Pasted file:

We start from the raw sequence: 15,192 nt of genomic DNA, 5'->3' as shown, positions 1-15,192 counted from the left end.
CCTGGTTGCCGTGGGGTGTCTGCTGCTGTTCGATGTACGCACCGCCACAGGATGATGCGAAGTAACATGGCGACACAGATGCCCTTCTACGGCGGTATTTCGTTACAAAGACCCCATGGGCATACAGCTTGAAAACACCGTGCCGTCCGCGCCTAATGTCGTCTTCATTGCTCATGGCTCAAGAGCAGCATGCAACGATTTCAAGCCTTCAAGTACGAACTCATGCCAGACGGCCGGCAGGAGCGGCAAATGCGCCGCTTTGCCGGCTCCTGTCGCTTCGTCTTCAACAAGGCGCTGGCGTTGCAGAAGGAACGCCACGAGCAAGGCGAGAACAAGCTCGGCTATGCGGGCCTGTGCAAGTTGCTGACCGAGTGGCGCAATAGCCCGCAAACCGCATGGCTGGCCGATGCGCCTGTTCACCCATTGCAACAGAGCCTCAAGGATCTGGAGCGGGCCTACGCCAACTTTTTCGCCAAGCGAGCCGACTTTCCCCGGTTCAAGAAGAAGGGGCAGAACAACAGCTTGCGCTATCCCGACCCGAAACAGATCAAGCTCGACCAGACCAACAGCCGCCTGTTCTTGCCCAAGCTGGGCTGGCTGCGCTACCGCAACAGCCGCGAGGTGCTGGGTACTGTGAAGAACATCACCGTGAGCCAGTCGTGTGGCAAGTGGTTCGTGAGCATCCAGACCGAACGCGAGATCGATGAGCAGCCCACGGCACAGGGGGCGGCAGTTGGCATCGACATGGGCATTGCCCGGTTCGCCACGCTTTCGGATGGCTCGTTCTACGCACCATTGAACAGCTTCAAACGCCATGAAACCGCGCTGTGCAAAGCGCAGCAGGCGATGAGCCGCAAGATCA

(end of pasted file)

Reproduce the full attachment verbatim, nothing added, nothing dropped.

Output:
We start from the raw sequence: 15,192 nt of genomic DNA, 5'->3' as shown, positions 1-15,192 counted from the left end.
CCTGGTTGCCGTGGGGTGTCTGCTGCTGTTCGATGTACGCACCGCCACAGGATGATGCGAAGTAACATGGCGACACAGATGCCCTTCTACGGCGGTATTTCGTTACAAAGACCCCATGGGCATACAGCTTGAAAACACCGTGCCGTCCGCGCCTAATGTCGTCTTCATTGCTCATGGCTCAAGAGCAGCATGCAACGATTTCAAGCCTTCAAGTACGAACTCATGCCAGACGGCCGGCAGGAGCGGCAAATGCGCCGCTTTGCCGGCTCCTGTCGCTTCGTCTTCAACAAGGCGCTGGCGTTGCAGAAGGAACGCCACGAGCAAGGCGAGAACAAGCTCGGCTATGCGGGCCTGTGCAAGTTGCTGACCGAGTGGCGCAATAGCCCGCAAACCGCATGGCTGGCCGATGCGCCTGTTCACCCATTGCAACAGAGCCTCAAGGATCTGGAGCGGGCCTACGCCAACTTTTTCGCCAAGCGAGCCGACTTTCCCCGGTTCAAGAAGAAGGGGCAGAACAACAGCTTGCGCTATCCCGACCCGAAACAGATCAAGCTCGACCAGACCAACAGCCGCCTGTTCTTGCCCAAGCTGGGCTGGCTGCGCTACCGCAACAGCCGCGAGGTGCTGGGTACTGTGAAGAACATCACCGTGAGCCAGTCGTGTGGCAAGTGGTTCGTGAGCATCCAGACCGAACGCGAGATCGATGAGCAGCCCACGGCACAGGGGGCGGCAGTTGGCATCGACATGGGCATTGCCCGGTTCGCCACGCTTTCGGATGGCTCGTTCTACGCACCATTGAACAGCTTCAAACGCCATGAAACCGCGCTGTGCAAAGCGCAGCAGGCGATGAGCCGCAAGATCA